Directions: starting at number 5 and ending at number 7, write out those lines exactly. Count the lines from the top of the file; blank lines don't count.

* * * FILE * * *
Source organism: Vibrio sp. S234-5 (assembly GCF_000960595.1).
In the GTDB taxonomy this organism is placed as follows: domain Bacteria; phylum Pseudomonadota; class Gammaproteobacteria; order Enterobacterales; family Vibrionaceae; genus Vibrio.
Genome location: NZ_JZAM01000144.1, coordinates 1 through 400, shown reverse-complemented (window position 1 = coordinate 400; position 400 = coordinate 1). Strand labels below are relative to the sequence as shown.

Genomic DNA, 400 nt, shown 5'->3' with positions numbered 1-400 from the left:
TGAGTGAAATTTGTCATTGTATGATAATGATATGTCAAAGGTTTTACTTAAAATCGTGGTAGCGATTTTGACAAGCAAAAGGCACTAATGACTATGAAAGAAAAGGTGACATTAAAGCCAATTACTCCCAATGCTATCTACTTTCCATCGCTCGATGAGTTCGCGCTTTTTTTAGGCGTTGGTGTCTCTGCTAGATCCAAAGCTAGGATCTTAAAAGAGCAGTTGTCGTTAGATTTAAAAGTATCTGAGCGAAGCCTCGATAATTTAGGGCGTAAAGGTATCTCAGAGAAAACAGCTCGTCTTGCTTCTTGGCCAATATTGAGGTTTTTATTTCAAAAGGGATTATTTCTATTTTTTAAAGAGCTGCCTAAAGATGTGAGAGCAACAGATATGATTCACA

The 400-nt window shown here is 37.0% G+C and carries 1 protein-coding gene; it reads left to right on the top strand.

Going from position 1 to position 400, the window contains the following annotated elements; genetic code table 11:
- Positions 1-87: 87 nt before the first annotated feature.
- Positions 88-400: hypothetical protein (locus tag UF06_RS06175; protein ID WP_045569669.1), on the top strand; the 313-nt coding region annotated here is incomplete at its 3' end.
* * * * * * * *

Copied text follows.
TGAGTGAAATTTGTCATTGTATGATAATGATATGTCAAAGGTTTTACTTAAAATCGTGGTAGCGATTTTGACAAGCAAAAGGCACTAATGACTATGAAAGAAAAGGTGACATTAAAGCCAATTACTCCCAATGCTATCTACTTTCCATCGCTCGATGAGTTCGCGCTTTTTTTAGGCGTTGGTGTCTCTGCTAGATCCAAAGCTAGGATCTTAAAAGAGCAGTTGTCGTTAGATTTAAAAGTATCTGAGCGAAGCCTCGATAATTTAGGGCGTAAAGGTATCTCAGAGAAAACAGCTCGTCTTGCTTCTTGGCCAATATTGAGGTTTTTATTTCAAAAGGGATTATTTCTATTTTTTAAAGAGCTGCCTAAAGATGTGAGAGCAACAGATATGATTCACA

The 400-nt window shown here is 37.0% G+C and carries 1 protein-coding gene; it reads left to right on the top strand.

Going from position 1 to position 400, the window contains the following annotated elements; genetic code table 11: